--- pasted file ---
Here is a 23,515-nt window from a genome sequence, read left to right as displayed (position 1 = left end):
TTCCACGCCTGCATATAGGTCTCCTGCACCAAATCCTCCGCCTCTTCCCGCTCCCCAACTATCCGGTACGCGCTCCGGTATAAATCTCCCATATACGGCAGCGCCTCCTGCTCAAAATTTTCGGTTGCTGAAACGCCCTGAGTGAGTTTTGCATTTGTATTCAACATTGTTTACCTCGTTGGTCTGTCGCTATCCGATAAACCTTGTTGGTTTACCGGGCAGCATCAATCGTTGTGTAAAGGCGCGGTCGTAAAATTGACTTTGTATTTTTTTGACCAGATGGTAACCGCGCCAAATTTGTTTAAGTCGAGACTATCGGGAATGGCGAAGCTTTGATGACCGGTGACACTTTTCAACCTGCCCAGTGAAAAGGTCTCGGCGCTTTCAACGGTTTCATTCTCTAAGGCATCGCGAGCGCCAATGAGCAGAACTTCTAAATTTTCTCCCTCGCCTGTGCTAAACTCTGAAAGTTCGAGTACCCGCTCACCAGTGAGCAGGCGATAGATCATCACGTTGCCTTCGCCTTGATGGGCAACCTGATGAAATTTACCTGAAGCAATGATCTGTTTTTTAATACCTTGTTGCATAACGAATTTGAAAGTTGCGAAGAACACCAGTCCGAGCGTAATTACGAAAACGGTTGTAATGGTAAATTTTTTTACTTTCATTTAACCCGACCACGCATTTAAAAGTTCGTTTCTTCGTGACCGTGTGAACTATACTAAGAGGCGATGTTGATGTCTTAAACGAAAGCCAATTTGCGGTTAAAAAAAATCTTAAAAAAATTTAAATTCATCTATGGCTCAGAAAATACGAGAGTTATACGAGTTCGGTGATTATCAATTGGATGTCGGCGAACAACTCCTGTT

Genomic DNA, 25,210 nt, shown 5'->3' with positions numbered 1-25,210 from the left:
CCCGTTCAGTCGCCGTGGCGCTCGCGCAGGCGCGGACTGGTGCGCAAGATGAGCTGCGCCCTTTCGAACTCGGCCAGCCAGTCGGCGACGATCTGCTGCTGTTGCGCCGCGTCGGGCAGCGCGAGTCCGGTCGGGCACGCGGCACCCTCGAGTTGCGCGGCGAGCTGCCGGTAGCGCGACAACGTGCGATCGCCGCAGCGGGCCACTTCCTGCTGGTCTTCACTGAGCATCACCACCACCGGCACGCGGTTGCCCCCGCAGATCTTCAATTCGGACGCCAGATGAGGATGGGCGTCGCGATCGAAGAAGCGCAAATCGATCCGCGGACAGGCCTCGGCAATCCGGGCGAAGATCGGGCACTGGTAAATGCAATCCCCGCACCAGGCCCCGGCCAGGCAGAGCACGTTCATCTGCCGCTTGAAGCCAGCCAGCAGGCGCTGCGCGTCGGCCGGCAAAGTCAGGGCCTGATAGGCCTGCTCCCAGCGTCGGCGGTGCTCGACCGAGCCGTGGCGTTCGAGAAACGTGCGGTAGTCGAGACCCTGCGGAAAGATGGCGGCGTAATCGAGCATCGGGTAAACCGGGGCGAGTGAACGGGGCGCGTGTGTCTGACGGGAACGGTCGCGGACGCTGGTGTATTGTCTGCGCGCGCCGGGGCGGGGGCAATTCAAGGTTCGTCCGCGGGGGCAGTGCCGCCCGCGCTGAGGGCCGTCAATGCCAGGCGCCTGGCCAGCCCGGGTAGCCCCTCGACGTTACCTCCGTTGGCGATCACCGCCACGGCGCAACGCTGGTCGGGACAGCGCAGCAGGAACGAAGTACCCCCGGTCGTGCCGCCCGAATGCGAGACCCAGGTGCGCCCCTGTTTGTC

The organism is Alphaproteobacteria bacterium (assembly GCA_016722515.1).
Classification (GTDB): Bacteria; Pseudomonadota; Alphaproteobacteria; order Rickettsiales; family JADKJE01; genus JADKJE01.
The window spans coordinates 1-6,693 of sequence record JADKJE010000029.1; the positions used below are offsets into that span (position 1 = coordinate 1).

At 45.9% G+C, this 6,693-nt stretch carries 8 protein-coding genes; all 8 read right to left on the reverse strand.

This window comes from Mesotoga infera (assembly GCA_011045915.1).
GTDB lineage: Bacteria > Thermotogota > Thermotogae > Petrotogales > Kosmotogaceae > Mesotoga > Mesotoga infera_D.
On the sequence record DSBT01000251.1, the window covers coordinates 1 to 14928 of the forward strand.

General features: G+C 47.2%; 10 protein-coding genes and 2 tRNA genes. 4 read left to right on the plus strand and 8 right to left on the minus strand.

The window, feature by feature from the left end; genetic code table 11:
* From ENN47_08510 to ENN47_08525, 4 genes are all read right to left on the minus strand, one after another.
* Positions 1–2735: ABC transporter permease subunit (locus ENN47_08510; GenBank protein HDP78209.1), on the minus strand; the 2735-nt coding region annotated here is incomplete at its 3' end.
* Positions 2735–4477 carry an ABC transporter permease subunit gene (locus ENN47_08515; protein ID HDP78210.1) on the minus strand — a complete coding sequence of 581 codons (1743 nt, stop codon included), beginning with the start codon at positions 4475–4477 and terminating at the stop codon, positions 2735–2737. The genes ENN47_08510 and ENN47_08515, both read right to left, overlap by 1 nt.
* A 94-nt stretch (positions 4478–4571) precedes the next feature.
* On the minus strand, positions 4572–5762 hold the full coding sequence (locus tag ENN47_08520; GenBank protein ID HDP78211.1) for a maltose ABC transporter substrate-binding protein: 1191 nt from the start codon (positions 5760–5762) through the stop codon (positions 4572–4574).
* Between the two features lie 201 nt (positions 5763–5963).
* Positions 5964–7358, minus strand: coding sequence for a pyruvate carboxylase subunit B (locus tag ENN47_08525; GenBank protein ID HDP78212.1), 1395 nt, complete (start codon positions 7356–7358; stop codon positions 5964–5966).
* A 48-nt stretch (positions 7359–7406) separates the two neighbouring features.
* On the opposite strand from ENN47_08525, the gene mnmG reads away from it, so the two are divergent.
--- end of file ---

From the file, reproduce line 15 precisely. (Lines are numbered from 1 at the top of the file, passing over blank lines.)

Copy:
* Positions 1–2735: ABC transporter permease subunit (locus ENN47_08510; GenBank protein HDP78209.1), on the minus strand; the 2735-nt coding region annotated here is incomplete at its 3' end.